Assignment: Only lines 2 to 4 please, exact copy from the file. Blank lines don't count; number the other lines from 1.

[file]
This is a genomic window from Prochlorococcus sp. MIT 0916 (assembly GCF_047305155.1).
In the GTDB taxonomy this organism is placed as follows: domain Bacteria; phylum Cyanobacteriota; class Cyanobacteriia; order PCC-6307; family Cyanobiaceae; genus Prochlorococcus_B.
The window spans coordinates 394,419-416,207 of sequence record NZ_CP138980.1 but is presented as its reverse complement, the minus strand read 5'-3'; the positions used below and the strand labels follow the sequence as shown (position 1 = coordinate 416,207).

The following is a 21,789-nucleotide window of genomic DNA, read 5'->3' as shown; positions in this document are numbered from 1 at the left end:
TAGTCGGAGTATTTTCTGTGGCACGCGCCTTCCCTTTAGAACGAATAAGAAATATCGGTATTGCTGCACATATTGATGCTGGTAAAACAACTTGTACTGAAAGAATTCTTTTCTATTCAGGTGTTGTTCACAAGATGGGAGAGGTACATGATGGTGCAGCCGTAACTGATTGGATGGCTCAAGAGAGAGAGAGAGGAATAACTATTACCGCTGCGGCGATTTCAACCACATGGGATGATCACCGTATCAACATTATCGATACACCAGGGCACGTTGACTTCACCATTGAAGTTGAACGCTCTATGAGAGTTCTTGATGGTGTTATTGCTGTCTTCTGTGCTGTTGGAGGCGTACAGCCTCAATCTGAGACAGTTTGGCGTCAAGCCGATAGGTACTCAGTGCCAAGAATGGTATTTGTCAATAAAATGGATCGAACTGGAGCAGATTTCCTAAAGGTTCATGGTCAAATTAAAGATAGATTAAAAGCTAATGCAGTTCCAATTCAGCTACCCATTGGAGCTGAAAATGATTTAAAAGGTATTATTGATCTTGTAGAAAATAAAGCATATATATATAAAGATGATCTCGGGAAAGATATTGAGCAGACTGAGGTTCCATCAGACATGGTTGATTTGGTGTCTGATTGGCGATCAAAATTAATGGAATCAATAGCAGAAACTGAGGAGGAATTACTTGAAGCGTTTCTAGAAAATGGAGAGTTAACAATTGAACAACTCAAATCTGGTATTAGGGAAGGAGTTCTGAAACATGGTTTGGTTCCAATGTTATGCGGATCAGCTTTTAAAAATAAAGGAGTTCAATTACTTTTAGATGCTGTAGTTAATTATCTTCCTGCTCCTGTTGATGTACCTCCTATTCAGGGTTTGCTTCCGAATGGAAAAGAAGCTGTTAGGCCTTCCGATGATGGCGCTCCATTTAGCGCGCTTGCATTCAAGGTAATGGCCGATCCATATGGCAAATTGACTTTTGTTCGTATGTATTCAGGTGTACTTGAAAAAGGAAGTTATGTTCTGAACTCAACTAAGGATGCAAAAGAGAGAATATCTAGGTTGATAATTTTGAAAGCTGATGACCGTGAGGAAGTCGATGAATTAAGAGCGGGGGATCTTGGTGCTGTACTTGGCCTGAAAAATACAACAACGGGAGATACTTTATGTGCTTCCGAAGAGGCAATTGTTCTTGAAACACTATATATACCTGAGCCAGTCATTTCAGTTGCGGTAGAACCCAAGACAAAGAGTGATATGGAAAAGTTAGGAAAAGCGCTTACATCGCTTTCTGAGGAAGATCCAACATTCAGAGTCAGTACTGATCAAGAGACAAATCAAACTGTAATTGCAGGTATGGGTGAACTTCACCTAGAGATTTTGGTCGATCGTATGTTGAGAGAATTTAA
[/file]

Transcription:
In the GTDB taxonomy this organism is placed as follows: domain Bacteria; phylum Cyanobacteriota; class Cyanobacteriia; order PCC-6307; family Cyanobiaceae; genus Prochlorococcus_B.
The window spans coordinates 394,419-416,207 of sequence record NZ_CP138980.1 but is presented as its reverse complement, the minus strand read 5'-3'; the positions used below and the strand labels follow the sequence as shown (position 1 = coordinate 416,207).

The following is a 21,789-nucleotide window of genomic DNA, read 5'->3' as shown; positions in this document are numbered from 1 at the left end: